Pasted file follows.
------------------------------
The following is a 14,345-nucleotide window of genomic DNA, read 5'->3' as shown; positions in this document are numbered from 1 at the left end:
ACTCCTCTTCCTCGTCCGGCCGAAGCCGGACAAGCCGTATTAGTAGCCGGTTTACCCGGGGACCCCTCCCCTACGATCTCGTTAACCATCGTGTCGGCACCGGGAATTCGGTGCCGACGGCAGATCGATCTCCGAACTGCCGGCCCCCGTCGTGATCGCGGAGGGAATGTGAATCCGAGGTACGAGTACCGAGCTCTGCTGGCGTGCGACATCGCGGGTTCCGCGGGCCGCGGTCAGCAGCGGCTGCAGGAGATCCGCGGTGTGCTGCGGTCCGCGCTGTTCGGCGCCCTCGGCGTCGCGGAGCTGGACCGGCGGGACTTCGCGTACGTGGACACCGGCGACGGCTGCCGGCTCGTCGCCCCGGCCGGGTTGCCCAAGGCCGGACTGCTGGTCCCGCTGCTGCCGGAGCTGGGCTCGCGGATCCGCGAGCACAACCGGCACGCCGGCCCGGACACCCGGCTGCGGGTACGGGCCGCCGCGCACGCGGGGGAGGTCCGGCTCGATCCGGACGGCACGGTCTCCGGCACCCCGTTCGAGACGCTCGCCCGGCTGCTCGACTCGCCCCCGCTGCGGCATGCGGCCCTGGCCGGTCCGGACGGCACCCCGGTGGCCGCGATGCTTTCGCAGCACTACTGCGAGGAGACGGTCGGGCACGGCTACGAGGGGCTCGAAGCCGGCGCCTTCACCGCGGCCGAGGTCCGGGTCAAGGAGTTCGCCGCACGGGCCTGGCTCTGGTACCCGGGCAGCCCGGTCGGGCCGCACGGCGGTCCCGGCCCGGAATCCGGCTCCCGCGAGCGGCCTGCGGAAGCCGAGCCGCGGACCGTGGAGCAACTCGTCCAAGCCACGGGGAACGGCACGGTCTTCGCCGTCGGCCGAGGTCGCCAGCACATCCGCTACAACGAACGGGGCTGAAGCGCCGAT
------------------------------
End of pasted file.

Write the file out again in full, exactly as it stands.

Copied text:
The following is a 14,345-nucleotide window of genomic DNA, read 5'->3' as shown; positions in this document are numbered from 1 at the left end:
ACTCCTCTTCCTCGTCCGGCCGAAGCCGGACAAGCCGTATTAGTAGCCGGTTTACCCGGGGACCCCTCCCCTACGATCTCGTTAACCATCGTGTCGGCACCGGGAATTCGGTGCCGACGGCAGATCGATCTCCGAACTGCCGGCCCCCGTCGTGATCGCGGAGGGAATGTGAATCCGAGGTACGAGTACCGAGCTCTGCTGGCGTGCGACATCGCGGGTTCCGCGGGCCGCGGTCAGCAGCGGCTGCAGGAGATCCGCGGTGTGCTGCGGTCCGCGCTGTTCGGCGCCCTCGGCGTCGCGGAGCTGGACCGGCGGGACTTCGCGTACGTGGACACCGGCGACGGCTGCCGGCTCGTCGCCCCGGCCGGGTTGCCCAAGGCCGGACTGCTGGTCCCGCTGCTGCCGGAGCTGGGCTCGCGGATCCGCGAGCACAACCGGCACGCCGGCCCGGACACCCGGCTGCGGGTACGGGCCGCCGCGCACGCGGGGGAGGTCCGGCTCGATCCGGACGGCACGGTCTCCGGCACCCCGTTCGAGACGCTCGCCCGGCTGCTCGACTCGCCCCCGCTGCGGCATGCGGCCCTGGCCGGTCCGGACGGCACCCCGGTGGCCGCGATGCTTTCGCAGCACTACTGCGAGGAGACGGTCGGGCACGGCTACGAGGGGCTCGAAGCCGGCGCCTTCACCGCGGCCGAGGTCCGGGTCAAGGAGTTCGCCGCACGGGCCTGGCTCTGGTACCCGGGCAGCCCGGTCGGGCCGCACGGCGGTCCCGGCCCGGAATCCGGCTCCCGCGAGCGGCCTGCGGAAGCCGAGCCGCGGACCGTGGAGCAACTCGTCCAAGCCACGGGGAACGGCACGGTCTTCGCCGTCGGCCGAGGTCGCCAGCACATCCGCTACAACGAACGGGGCTGAAGCGCCGAT